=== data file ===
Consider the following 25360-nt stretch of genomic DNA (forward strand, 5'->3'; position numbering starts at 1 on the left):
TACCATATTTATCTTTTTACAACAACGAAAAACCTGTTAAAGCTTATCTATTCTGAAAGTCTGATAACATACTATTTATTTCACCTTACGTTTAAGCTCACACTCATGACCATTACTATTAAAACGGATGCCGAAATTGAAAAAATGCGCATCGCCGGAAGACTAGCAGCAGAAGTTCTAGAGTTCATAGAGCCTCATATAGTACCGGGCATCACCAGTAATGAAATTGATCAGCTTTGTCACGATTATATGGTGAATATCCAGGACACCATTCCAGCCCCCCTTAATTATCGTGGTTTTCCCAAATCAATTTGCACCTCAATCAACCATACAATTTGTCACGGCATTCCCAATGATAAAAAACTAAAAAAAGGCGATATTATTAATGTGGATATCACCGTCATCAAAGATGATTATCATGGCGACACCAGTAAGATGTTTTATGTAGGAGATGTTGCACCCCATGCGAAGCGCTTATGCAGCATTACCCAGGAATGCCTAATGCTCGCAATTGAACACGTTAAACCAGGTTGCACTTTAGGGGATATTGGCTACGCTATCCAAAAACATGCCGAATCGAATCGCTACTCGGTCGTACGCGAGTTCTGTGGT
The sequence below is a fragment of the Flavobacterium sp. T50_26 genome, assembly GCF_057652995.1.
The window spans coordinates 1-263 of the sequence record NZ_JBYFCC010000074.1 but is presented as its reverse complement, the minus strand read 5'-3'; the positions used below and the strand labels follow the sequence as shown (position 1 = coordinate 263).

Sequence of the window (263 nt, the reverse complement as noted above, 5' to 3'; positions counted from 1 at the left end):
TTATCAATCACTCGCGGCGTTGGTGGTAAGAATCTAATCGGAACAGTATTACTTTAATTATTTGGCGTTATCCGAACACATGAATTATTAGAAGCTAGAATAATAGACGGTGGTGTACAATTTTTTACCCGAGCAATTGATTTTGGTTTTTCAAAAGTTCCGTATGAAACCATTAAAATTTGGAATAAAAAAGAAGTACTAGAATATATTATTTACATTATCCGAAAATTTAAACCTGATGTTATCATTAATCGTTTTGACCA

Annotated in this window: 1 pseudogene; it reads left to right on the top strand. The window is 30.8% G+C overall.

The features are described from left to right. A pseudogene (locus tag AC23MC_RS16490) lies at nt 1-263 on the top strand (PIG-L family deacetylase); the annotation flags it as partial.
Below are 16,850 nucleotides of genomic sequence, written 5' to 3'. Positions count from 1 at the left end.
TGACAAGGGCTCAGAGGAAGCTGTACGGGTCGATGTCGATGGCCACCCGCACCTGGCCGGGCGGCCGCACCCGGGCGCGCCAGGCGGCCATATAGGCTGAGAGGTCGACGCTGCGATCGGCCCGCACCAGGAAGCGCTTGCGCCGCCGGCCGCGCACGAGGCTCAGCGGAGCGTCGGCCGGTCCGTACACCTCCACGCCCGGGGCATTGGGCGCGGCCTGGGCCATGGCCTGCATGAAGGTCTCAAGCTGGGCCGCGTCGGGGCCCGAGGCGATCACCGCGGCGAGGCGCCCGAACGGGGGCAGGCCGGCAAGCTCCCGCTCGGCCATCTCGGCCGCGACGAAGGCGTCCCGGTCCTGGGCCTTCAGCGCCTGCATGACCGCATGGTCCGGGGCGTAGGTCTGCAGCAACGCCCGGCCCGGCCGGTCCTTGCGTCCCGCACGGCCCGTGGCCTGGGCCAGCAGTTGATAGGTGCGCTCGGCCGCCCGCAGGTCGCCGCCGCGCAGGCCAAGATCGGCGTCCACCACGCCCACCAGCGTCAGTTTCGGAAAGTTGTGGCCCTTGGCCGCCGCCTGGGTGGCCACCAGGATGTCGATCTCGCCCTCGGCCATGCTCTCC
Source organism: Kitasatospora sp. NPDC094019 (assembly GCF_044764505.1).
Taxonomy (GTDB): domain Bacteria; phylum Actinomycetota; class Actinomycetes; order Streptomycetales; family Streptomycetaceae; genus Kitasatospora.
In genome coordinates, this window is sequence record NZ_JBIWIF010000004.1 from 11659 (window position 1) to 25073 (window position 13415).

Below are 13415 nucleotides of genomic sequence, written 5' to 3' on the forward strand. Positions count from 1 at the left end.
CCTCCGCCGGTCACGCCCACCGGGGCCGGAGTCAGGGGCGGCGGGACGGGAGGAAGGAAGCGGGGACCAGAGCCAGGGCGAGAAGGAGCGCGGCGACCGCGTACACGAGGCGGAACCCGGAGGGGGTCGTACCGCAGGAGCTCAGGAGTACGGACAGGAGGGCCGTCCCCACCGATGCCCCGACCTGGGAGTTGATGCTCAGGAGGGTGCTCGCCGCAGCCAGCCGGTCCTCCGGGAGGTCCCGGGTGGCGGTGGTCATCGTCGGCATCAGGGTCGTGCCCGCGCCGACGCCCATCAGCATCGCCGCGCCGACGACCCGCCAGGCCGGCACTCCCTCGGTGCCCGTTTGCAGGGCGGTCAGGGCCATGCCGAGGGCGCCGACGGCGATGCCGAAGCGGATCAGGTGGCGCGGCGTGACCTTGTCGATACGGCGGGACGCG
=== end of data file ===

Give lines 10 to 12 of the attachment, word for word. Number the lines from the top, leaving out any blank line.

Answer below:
TGACAAGGGCTCAGAGGAAGCTGTACGGGTCGATGTCGATGGCCACCCGCACCTGGCCGGGCGGCCGCACCCGGGCGCGCCAGGCGGCCATATAGGCTGAGAGGTCGACGCTGCGATCGGCCCGCACCAGGAAGCGCTTGCGCCGCCGGCCGCGCACGAGGCTCAGCGGAGCGTCGGCCGGTCCGTACACCTCCACGCCCGGGGCATTGGGCGCGGCCTGGGCCATGGCCTGCATGAAGGTCTCAAGCTGGGCCGCGTCGGGGCCCGAGGCGATCACCGCGGCGAGGCGCCCGAACGGGGGCAGGCCGGCAAGCTCCCGCTCGGCCATCTCGGCCGCGACGAAGGCGTCCCGGTCCTGGGCCTTCAGCGCCTGCATGACCGCATGGTCCGGGGCGTAGGTCTGCAGCAACGCCCGGCCCGGCCGGTCCTTGCGTCCCGCACGGCCCGTGGCCTGGGCCAGCAGTTGATAGGTGCGCTCGGCCGCCCGCAGGTCGCCGCCGCGCAGGCCAAGATCGGCGTCCACCACGCCCACCAGCGTCAGTTTCGGAAAGTTGTGGCCCTTGGCCGCCGCCTGGGTGGCCACCAGGATGTCGATCTCGCCCTCGGCCATGCTCTCC
Source organism: Kitasatospora sp. NPDC094019 (assembly GCF_044764505.1).
Taxonomy (GTDB): domain Bacteria; phylum Actinomycetota; class Actinomycetes; order Streptomycetales; family Streptomycetaceae; genus Kitasatospora.